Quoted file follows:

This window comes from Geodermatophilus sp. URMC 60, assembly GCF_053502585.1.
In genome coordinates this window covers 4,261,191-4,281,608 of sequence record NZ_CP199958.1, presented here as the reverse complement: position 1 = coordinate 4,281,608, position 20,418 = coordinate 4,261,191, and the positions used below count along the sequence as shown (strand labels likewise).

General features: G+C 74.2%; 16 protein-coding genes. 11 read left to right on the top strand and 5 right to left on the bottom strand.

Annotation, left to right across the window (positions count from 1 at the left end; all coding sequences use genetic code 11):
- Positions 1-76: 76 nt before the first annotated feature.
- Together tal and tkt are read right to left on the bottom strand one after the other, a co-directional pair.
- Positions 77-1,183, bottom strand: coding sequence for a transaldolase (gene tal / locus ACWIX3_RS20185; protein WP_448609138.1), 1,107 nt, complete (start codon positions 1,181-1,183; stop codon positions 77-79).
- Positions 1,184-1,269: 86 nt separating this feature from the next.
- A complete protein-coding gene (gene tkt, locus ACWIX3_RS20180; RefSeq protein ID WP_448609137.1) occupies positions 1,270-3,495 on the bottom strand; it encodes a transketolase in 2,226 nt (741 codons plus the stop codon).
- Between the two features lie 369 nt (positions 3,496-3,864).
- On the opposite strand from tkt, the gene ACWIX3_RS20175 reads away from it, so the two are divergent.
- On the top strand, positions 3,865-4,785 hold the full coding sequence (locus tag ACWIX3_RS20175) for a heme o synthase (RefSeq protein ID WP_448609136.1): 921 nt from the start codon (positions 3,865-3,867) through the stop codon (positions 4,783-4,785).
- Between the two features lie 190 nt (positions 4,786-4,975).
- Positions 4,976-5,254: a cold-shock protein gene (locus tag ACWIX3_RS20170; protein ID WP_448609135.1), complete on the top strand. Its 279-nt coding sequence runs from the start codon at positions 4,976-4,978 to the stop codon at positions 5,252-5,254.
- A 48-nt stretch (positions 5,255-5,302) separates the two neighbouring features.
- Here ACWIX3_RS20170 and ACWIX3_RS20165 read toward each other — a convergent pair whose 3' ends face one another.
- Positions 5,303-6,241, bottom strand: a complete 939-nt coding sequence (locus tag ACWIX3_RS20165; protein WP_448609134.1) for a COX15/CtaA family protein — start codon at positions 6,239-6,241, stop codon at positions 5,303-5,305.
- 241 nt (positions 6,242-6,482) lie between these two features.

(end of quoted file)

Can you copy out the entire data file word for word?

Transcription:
This window comes from Geodermatophilus sp. URMC 60, assembly GCF_053502585.1.
In genome coordinates this window covers 4,261,191-4,281,608 of sequence record NZ_CP199958.1, presented here as the reverse complement: position 1 = coordinate 4,281,608, position 20,418 = coordinate 4,261,191, and the positions used below count along the sequence as shown (strand labels likewise).

General features: G+C 74.2%; 16 protein-coding genes. 11 read left to right on the top strand and 5 right to left on the bottom strand.

Annotation, left to right across the window (positions count from 1 at the left end; all coding sequences use genetic code 11):
- Positions 1-76: 76 nt before the first annotated feature.
- Together tal and tkt are read right to left on the bottom strand one after the other, a co-directional pair.
- Positions 77-1,183, bottom strand: coding sequence for a transaldolase (gene tal / locus ACWIX3_RS20185; protein WP_448609138.1), 1,107 nt, complete (start codon positions 1,181-1,183; stop codon positions 77-79).
- Positions 1,184-1,269: 86 nt separating this feature from the next.
- A complete protein-coding gene (gene tkt, locus ACWIX3_RS20180; RefSeq protein ID WP_448609137.1) occupies positions 1,270-3,495 on the bottom strand; it encodes a transketolase in 2,226 nt (741 codons plus the stop codon).
- Between the two features lie 369 nt (positions 3,496-3,864).
- On the opposite strand from tkt, the gene ACWIX3_RS20175 reads away from it, so the two are divergent.
- On the top strand, positions 3,865-4,785 hold the full coding sequence (locus tag ACWIX3_RS20175) for a heme o synthase (RefSeq protein ID WP_448609136.1): 921 nt from the start codon (positions 3,865-3,867) through the stop codon (positions 4,783-4,785).
- Between the two features lie 190 nt (positions 4,786-4,975).
- Positions 4,976-5,254: a cold-shock protein gene (locus tag ACWIX3_RS20170; protein ID WP_448609135.1), complete on the top strand. Its 279-nt coding sequence runs from the start codon at positions 4,976-4,978 to the stop codon at positions 5,252-5,254.
- A 48-nt stretch (positions 5,255-5,302) separates the two neighbouring features.
- Here ACWIX3_RS20170 and ACWIX3_RS20165 read toward each other — a convergent pair whose 3' ends face one another.
- Positions 5,303-6,241, bottom strand: a complete 939-nt coding sequence (locus tag ACWIX3_RS20165; protein WP_448609134.1) for a COX15/CtaA family protein — start codon at positions 6,239-6,241, stop codon at positions 5,303-5,305.
- 241 nt (positions 6,242-6,482) lie between these two features.